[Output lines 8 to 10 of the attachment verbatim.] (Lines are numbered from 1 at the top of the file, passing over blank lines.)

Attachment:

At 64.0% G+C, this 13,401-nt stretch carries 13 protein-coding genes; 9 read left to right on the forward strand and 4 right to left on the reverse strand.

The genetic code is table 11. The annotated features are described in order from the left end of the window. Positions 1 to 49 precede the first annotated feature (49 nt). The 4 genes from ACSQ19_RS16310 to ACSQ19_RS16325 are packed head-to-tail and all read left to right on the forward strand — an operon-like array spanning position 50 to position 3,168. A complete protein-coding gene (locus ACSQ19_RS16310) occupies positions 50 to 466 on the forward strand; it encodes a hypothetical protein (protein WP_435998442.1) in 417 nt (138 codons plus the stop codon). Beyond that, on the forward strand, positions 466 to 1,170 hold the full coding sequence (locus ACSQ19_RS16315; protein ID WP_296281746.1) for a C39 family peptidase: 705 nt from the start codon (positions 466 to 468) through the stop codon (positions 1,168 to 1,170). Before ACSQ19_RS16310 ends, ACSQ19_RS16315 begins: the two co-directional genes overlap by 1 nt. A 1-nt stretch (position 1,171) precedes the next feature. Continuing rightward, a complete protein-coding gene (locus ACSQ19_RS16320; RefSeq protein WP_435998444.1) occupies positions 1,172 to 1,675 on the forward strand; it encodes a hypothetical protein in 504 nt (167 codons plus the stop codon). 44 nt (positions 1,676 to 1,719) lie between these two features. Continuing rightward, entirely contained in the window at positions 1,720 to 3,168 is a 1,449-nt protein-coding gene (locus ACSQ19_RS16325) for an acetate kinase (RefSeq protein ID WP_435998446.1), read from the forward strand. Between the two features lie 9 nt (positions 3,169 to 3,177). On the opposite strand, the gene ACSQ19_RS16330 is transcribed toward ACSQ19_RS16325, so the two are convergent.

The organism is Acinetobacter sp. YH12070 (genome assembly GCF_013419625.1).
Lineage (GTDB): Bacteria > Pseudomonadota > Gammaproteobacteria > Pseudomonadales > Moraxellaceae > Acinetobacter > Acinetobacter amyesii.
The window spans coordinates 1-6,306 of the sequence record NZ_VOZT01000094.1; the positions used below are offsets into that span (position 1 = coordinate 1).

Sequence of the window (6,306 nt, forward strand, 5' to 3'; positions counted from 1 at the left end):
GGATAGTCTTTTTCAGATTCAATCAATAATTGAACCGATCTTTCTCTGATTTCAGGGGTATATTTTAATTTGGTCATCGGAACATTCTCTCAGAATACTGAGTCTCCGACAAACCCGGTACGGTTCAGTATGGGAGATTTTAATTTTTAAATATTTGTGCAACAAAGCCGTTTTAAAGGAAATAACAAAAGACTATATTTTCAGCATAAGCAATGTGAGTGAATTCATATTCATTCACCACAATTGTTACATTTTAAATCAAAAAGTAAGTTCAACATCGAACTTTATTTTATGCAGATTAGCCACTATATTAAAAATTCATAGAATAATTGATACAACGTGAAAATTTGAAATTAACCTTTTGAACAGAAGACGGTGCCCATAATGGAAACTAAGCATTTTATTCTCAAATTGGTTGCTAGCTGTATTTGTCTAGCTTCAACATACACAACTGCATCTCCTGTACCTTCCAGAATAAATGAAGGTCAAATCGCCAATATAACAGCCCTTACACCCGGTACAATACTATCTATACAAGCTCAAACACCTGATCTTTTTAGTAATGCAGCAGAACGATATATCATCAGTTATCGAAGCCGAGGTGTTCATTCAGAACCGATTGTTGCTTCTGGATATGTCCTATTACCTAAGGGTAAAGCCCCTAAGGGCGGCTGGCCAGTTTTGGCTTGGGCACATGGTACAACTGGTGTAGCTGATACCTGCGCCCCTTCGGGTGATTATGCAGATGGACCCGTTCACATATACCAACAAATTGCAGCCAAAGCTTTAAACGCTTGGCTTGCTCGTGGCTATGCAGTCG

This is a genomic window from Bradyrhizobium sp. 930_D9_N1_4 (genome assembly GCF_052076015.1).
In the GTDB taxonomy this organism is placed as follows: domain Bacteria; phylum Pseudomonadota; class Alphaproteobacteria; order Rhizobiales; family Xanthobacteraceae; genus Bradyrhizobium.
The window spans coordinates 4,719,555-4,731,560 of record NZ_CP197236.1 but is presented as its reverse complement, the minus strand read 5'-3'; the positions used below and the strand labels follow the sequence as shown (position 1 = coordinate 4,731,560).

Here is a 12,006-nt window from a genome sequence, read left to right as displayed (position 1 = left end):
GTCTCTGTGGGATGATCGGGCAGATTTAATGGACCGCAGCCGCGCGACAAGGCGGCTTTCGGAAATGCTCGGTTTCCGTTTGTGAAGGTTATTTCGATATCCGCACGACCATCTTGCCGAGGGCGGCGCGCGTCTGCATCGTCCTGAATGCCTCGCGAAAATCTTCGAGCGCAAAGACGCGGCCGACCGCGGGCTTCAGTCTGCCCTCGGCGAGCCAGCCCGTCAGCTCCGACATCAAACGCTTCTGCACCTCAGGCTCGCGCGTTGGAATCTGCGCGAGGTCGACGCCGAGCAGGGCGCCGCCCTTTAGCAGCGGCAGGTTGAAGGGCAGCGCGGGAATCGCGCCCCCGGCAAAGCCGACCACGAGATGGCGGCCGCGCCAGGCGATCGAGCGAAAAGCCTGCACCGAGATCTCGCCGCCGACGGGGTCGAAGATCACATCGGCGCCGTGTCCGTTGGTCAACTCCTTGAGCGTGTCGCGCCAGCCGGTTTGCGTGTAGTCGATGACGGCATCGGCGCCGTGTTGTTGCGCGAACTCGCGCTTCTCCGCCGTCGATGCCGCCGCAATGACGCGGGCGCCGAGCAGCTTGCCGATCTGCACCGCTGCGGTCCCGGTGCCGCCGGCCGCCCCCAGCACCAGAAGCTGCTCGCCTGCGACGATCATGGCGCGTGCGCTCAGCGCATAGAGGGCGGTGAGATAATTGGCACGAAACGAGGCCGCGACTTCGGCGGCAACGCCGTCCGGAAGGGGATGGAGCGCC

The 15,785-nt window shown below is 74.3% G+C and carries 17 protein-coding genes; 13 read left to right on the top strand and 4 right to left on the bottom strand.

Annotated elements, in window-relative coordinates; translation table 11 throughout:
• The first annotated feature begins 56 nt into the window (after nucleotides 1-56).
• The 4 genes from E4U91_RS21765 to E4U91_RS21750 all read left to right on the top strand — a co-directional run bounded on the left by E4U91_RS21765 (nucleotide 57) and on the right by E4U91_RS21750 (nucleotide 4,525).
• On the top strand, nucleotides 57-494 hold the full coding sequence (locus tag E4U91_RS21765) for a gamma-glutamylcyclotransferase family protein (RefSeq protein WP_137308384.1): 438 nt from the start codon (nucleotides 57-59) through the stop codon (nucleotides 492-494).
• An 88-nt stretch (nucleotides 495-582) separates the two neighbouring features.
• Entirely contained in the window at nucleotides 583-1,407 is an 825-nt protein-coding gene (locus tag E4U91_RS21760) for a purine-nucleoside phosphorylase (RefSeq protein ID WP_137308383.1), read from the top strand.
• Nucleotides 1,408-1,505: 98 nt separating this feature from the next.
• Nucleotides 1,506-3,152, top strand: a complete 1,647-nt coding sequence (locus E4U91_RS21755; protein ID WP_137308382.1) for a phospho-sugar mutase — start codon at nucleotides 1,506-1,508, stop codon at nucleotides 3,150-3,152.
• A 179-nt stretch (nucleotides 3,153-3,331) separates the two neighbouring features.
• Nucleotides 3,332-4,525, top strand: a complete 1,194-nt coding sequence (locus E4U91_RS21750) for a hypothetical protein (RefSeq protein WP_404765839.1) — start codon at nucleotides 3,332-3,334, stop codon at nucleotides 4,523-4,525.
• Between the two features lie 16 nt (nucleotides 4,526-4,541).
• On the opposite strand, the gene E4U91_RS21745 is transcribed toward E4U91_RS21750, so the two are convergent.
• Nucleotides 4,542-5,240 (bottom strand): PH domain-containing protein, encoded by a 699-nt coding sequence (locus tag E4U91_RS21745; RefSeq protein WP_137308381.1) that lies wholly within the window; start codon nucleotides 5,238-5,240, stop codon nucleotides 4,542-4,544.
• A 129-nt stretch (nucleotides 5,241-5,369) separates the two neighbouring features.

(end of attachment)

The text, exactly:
This is a genomic window from Bradyrhizobium sp. 930_D9_N1_4 (genome assembly GCF_052076015.1).
In the GTDB taxonomy this organism is placed as follows: domain Bacteria; phylum Pseudomonadota; class Alphaproteobacteria; order Rhizobiales; family Xanthobacteraceae; genus Bradyrhizobium.
The window spans coordinates 4,719,555-4,731,560 of record NZ_CP197236.1 but is presented as its reverse complement, the minus strand read 5'-3'; the positions used below and the strand labels follow the sequence as shown (position 1 = coordinate 4,731,560).